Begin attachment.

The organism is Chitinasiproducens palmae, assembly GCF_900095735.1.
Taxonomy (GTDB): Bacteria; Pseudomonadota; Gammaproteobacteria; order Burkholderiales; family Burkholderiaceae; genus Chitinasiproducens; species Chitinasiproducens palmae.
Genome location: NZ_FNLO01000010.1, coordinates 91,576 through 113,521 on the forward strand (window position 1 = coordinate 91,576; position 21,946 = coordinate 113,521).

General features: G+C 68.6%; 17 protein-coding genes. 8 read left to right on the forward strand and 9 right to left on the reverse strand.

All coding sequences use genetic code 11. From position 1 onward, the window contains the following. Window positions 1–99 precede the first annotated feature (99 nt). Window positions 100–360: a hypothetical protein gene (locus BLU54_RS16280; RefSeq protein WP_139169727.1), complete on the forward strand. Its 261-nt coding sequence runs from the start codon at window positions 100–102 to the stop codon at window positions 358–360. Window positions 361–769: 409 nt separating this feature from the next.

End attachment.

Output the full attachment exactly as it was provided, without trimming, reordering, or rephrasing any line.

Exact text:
The organism is Chitinasiproducens palmae, assembly GCF_900095735.1.
Taxonomy (GTDB): Bacteria; Pseudomonadota; Gammaproteobacteria; order Burkholderiales; family Burkholderiaceae; genus Chitinasiproducens; species Chitinasiproducens palmae.
Genome location: NZ_FNLO01000010.1, coordinates 91,576 through 113,521 on the forward strand (window position 1 = coordinate 91,576; position 21,946 = coordinate 113,521).

General features: G+C 68.6%; 17 protein-coding genes. 8 read left to right on the forward strand and 9 right to left on the reverse strand.

All coding sequences use genetic code 11. From position 1 onward, the window contains the following. Window positions 1–99 precede the first annotated feature (99 nt). Window positions 100–360: a hypothetical protein gene (locus BLU54_RS16280; RefSeq protein WP_139169727.1), complete on the forward strand. Its 261-nt coding sequence runs from the start codon at window positions 100–102 to the stop codon at window positions 358–360. Window positions 361–769: 409 nt separating this feature from the next.